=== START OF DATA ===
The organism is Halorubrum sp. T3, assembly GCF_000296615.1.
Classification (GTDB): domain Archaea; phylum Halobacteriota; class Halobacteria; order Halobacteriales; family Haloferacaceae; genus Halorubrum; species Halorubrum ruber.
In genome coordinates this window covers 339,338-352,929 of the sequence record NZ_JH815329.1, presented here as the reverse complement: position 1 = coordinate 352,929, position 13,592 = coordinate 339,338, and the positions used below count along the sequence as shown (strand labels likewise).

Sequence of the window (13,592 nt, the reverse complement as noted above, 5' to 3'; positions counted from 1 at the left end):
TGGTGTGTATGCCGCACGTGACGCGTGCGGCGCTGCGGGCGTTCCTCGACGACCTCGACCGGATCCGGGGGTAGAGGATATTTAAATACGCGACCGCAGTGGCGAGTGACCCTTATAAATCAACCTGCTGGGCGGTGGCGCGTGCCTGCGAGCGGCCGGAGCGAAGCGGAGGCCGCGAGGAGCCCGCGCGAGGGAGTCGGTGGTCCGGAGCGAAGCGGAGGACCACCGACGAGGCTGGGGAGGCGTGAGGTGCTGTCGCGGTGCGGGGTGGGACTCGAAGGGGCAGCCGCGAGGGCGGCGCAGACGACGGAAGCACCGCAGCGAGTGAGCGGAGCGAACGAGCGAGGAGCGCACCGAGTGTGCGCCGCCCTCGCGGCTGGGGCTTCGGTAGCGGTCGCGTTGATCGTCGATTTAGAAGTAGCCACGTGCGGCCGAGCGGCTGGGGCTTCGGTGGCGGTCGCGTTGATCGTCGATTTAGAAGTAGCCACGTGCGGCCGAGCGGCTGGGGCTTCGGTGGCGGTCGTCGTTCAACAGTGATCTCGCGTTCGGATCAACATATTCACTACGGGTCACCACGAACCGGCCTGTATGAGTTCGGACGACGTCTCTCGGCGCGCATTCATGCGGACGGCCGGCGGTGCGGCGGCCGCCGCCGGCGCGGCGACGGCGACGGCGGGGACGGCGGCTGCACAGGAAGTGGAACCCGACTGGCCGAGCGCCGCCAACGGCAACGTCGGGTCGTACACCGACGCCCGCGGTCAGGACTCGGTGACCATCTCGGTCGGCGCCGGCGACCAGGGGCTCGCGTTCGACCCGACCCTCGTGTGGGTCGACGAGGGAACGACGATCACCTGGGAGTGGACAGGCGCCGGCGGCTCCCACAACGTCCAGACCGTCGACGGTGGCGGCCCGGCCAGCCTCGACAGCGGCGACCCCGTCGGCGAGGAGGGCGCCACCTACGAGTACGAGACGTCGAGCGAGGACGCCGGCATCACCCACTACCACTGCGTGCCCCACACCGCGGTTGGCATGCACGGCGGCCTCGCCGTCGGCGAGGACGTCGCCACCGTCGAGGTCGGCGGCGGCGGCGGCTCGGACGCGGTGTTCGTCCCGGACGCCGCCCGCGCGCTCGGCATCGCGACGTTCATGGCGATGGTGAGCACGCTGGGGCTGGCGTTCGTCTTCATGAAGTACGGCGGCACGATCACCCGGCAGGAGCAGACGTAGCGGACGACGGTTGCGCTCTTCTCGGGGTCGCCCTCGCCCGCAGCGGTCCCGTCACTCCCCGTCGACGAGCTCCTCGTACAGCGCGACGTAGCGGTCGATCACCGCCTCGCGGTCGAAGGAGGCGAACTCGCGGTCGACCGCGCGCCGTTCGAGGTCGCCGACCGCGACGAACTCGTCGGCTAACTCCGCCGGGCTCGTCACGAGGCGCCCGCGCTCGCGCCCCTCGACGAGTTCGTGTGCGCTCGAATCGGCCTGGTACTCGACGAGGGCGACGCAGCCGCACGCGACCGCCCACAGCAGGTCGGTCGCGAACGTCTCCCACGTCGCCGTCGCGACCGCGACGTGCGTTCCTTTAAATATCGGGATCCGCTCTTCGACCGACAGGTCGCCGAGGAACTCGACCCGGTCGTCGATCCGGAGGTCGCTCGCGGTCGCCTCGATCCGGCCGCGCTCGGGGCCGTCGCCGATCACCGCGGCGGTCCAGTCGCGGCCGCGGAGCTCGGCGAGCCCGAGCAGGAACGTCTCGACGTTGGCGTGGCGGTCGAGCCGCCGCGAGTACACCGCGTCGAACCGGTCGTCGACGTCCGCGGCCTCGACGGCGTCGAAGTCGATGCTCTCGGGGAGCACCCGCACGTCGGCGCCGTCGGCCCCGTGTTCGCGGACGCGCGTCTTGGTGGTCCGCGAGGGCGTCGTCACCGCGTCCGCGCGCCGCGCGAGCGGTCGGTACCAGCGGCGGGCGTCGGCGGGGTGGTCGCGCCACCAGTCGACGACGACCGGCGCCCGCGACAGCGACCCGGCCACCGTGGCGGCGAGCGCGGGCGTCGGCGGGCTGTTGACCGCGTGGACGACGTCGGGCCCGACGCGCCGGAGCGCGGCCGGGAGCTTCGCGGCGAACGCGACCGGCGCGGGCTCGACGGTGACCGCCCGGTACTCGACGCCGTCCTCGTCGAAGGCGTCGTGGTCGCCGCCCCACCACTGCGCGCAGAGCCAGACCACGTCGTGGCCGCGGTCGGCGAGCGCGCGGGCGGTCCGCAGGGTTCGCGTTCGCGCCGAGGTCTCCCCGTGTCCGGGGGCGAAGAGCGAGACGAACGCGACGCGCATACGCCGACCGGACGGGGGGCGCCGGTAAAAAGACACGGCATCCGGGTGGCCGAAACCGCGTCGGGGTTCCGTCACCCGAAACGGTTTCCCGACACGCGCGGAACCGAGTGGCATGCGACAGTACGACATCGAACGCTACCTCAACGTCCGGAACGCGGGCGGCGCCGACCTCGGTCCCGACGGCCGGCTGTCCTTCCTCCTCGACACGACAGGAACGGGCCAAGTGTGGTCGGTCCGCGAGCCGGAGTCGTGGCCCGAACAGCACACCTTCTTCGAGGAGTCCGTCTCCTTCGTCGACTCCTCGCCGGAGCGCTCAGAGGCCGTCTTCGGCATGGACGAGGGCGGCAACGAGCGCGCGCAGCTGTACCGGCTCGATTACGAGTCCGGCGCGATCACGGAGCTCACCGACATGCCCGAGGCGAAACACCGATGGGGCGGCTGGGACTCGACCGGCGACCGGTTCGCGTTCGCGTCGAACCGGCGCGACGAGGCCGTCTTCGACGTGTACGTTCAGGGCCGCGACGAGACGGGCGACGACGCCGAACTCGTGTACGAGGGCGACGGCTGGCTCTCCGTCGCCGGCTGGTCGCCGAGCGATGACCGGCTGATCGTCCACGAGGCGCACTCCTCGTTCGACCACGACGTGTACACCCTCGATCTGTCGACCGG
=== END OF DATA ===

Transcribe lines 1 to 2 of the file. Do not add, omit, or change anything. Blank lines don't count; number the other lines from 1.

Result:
The organism is Halorubrum sp. T3, assembly GCF_000296615.1.
Classification (GTDB): domain Archaea; phylum Halobacteriota; class Halobacteria; order Halobacteriales; family Haloferacaceae; genus Halorubrum; species Halorubrum ruber.